Azolla is an aquatic fern consisting of a short, branched, floating stem with roots that hang down in the water. The leaves are alternately arranged, each consisting of thick aerial dorsal lobe containing green chlorophyll and a slightly larger thin, colourless, floating ventral lobe. The plant diameter ranges from 1-2.5 cm for small species like Azolla pinnata, to 15 cm or more like Azolla nilotica. They are triangular or polygonal in shape, and float on the surface of the water, individually or in mats. They give the appearance of a dark green to reddish carpet (rarely produced anthocyanin pigments), except Azolla nilotica which do not produce the red anthocyanin pigment.
The most interesting characteristic of azolla is its symbiotic relationship with the nitrogen-fixing blue-green alga (cyanobacterium) Anabaena azollae. The fern provides nutrients and a protective cavity in each leaf to Anabaena colonies in exchange for fixed atmospheric nitrogen and possibly other growth-promoting substances.
Azolla is new to India. However, it has been recognized as a useful plant in Southern China and Northern Vietnam, where it was used as a biofertilizer and green manure for the rice crop. Azolla production promoted heavily during 1960s in China and Vietnam not only resulted in rapid expansion in these countries, but also attracted world attention in the 1970s. While it was at peak during 1980s along with Blue green Algae, both slowly reduced in use. It was also considered as a noxious weed by farmers
Fairy moss, Duckweed fern, Mosquito fern, Water fern [English]; helecho mosquito, helecho de agua [Spanish]; Algenfarne [German]; अजोला [Hindi]; അസോള [Malayalam]; அசோலா [Tamil];
Azolla Species [Azollaceae]
Azolla is very rich in proteins, essential amino acids, vitamins (vitamin A, vitamin B12, Beta Carotene), growth promoter intermediaries and minerals including calcium, phosphorous, potassium, ferrous, copper, magnesium. On dry weight basis, Azolla has 25-35% protein content, 15% crude fibre, 10-15% mineral content (iron – (1000–8600 ppm dry weight, copper – 3–210 ppm dry weight, manganese -120–2700 ppm dry weight), and 7-10% comprising a combination of amino acids, bio-active substances and biopolymers (vitamin A – 300–600 ppm dry weight), 15% ash, 30% nitrogen. Azolla’s carbohydrate and oil contents are very low (4.8–6.7% dry weight crude fat, with 6.1–7.7% and 12.8– 26.4% total fat for the polyunsaturated acids omega 3 and omega 6.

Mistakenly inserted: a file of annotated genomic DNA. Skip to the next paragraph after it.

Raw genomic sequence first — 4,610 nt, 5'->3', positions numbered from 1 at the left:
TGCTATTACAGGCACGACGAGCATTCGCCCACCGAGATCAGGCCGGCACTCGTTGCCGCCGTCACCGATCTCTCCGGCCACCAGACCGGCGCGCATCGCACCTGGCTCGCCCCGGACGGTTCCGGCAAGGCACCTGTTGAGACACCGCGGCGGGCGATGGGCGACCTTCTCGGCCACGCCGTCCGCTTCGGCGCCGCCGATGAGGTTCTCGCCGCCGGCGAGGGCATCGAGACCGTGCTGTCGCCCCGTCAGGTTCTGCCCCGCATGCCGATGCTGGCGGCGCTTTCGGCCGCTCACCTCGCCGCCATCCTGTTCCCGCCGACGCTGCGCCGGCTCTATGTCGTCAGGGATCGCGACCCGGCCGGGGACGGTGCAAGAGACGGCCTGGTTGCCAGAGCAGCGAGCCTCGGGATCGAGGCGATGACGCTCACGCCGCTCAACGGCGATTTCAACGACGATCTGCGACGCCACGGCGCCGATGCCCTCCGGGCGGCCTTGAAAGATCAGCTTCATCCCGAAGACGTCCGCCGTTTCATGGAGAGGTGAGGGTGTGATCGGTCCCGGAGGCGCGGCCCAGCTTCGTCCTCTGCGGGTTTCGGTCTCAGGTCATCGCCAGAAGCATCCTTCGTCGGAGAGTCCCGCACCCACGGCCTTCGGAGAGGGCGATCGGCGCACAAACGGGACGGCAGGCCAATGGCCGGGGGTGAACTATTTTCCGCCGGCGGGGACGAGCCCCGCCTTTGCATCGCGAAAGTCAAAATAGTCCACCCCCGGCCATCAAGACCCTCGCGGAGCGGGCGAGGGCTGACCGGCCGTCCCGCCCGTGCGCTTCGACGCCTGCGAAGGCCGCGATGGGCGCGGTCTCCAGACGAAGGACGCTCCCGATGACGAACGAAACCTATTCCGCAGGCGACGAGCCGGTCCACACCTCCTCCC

In addition, Azolla do not to accumulate secondary plant compounds and therefore has a greater potential than tree leaves to source protein for monogastric animals. One hectare of Azolla can produce 540-720 kg of protein per month.
Normally azolla is grown in paddy fields or shallow water bodies and multiplies very rapidly over a period of time if the climate is conducive for its growth.
Bed Preparation and Maintenance
1. Clean and level the soil in the area
2. Line the bricks horizontally in a rectangular fashion.
3. Spread a UV stabilized silpauline sheet of 2m X 2m size uniformly over the bricks in such a way to cover the margin of the rectangle made by the bricks
4. Spread 10-15 kg of sieved soil uniformly over the silpauline sheet / pit
5. Prepare a slurry made of 2 kg cow dung and 30 g of Super Phosphate in 10 liters of water
6. Pour onto the sheet
7. Add more water to raise the water level to about 10 cm
8. Add @ 0.5-1kg of pure mother azolla culture seed material uniformly over the water
9. Sprinkle fresh water over the azolla immediately after inoculation to make the azolla plants upright
10. Wait for one week
11. Azolla spreads all over the bed and develops as a thick mat.
12. Add a mixture of 20 g of Super Phosphate and 1 kg of cow dung once in 5 days in order to maintain rapid multiplication of the azolla and to maintain the daily yield of 500 g
13. If required, add a micronutrient mix containing magnesium, iron, copper, sulphur etc., at weekly intervals to enhance the mineral content of azolla
14. Replace @ 5 kg of bed soil with fresh soil once in 30 days to avoid nitrogen build up and prevent micro-nutrient deficiency
15. Replace 25 to 30 percent of water with fresh water once every 10 days to prevent nitrogen build up in the bed
16. Clean the bed often, replace the water and soil and inoculate new azolla every six months
17. Always discard the beds infested with pests and diseases and inoculate with pure culture of azolla.
18.Fresh biogas slurry, waste from bathroom, cattle shed, also be used
Azolla grows rapidly and fills the pit within 10 – 15 days.
- Optimum harvesting leads to sustenance of the culture for longer period
- From 15th day always harvest only 500 – 600 g azolla daily
- Use a pla
- stic filter to scoop the grown Azolla
- Wash the harvested azolla in fresh water to get rid of the cow dung
- Remove azolla daily to avoid over crowding
1. Temperature 20°C – 32°C
2. Light full sunlight – 50% is recommended at high heat and high lux. In such cases use shade nets to cut the light intensity.
3. Relative Humidity – 65 – 80%
4. Water 5 – 12 cm height
5. pH 4 – 7.5
Azolla as cattle feed
1. It is the most economic and efficient feed substitute for live stock
2. It is easily digested by the livestock owing to its high protein and low lignin content
3. Milk yield increases by 15 to 20%
4. 15 to 20% commercial feed can be replaced by azolla
5. Does not affect the milk production, but improves quality of milk and health and longevity of livestock.
Comparison of biomass and protein cotent of azolla with different fodder species (t/ha)
Annual production of biomass
Dry matter content
P. Kamalasanana Pillai, S. Premalatha and S. Rajamony. LEISA